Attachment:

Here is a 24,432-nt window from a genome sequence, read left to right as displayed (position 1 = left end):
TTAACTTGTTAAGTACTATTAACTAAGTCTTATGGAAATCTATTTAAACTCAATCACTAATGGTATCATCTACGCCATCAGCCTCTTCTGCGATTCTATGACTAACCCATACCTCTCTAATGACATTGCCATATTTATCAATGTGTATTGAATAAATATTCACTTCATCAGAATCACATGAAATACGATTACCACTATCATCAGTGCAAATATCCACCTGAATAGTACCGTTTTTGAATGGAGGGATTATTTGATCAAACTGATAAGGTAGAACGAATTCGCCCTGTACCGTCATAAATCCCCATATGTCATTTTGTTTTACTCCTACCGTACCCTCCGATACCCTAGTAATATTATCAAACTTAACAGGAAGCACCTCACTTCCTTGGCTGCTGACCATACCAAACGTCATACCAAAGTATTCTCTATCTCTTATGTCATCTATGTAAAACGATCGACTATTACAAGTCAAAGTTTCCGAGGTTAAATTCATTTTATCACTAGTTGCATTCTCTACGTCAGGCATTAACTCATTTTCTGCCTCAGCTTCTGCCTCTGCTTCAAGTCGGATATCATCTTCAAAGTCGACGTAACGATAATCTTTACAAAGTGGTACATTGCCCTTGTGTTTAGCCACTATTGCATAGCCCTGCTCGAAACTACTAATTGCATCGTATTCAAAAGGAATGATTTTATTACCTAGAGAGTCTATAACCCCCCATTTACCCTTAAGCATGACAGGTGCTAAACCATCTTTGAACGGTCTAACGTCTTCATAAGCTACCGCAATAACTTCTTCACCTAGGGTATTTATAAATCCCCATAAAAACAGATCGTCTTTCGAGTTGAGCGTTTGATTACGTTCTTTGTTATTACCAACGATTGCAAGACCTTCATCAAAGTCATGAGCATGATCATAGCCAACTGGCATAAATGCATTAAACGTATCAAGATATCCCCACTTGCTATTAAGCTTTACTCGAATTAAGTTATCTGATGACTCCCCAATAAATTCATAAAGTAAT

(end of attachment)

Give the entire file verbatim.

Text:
Here is a 24,432-nt window from a genome sequence, read left to right as displayed (position 1 = left end):
TTAACTTGTTAAGTACTATTAACTAAGTCTTATGGAAATCTATTTAAACTCAATCACTAATGGTATCATCTACGCCATCAGCCTCTTCTGCGATTCTATGACTAACCCATACCTCTCTAATGACATTGCCATATTTATCAATGTGTATTGAATAAATATTCACTTCATCAGAATCACATGAAATACGATTACCACTATCATCAGTGCAAATATCCACCTGAATAGTACCGTTTTTGAATGGAGGGATTATTTGATCAAACTGATAAGGTAGAACGAATTCGCCCTGTACCGTCATAAATCCCCATATGTCATTTTGTTTTACTCCTACCGTACCCTCCGATACCCTAGTAATATTATCAAACTTAACAGGAAGCACCTCACTTCCTTGGCTGCTGACCATACCAAACGTCATACCAAAGTATTCTCTATCTCTTATGTCATCTATGTAAAACGATCGACTATTACAAGTCAAAGTTTCCGAGGTTAAATTCATTTTATCACTAGTTGCATTCTCTACGTCAGGCATTAACTCATTTTCTGCCTCAGCTTCTGCCTCTGCTTCAAGTCGGATATCATCTTCAAAGTCGACGTAACGATAATCTTTACAAAGTGGTACATTGCCCTTGTGTTTAGCCACTATTGCATAGCCCTGCTCGAAACTACTAATTGCATCGTATTCAAAAGGAATGATTTTATTACCTAGAGAGTCTATAACCCCCCATTTACCCTTAAGCATGACAGGTGCTAAACCATCTTTGAACGGTCTAACGTCTTCATAAGCTACCGCAATAACTTCTTCACCTAGGGTATTTATAAATCCCCATAAAAACAGATCGTCTTTCGAGTTGAGCGTTTGATTACGTTCTTTGTTATTACCAACGATTGCAAGACCTTCATCAAAGTCATGAGCATGATCATAGCCAACTGGCATAAATGCATTAAACGTATCAAGATATCCCCACTTGCTATTAAGCTTTACTCGAATTAAGTTATCTGATGACTCCCCAATAAATTCATAAAGTAAT